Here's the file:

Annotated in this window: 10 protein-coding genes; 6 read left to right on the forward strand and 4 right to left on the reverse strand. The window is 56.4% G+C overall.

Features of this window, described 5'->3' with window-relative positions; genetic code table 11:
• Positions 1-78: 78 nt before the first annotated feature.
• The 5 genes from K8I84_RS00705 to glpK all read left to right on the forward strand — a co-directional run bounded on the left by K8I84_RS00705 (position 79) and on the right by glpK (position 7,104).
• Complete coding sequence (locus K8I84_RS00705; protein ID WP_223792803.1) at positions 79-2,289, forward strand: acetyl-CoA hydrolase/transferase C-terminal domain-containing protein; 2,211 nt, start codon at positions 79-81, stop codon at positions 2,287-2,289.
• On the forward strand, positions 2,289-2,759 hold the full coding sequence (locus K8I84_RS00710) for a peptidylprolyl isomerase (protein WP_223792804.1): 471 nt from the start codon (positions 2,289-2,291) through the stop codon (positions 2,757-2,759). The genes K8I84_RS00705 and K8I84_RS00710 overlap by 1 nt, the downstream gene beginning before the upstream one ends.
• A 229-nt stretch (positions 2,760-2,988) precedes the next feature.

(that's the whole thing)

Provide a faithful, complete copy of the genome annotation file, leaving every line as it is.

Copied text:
Annotated in this window: 10 protein-coding genes; 6 read left to right on the forward strand and 4 right to left on the reverse strand. The window is 56.4% G+C overall.

Features of this window, described 5'->3' with window-relative positions; genetic code table 11:
• Positions 1-78: 78 nt before the first annotated feature.
• The 5 genes from K8I84_RS00705 to glpK all read left to right on the forward strand — a co-directional run bounded on the left by K8I84_RS00705 (position 79) and on the right by glpK (position 7,104).
• Complete coding sequence (locus K8I84_RS00705; protein ID WP_223792803.1) at positions 79-2,289, forward strand: acetyl-CoA hydrolase/transferase C-terminal domain-containing protein; 2,211 nt, start codon at positions 79-81, stop codon at positions 2,287-2,289.
• On the forward strand, positions 2,289-2,759 hold the full coding sequence (locus K8I84_RS00710) for a peptidylprolyl isomerase (protein WP_223792804.1): 471 nt from the start codon (positions 2,289-2,291) through the stop codon (positions 2,757-2,759). The genes K8I84_RS00705 and K8I84_RS00710 overlap by 1 nt, the downstream gene beginning before the upstream one ends.
• A 229-nt stretch (positions 2,760-2,988) precedes the next feature.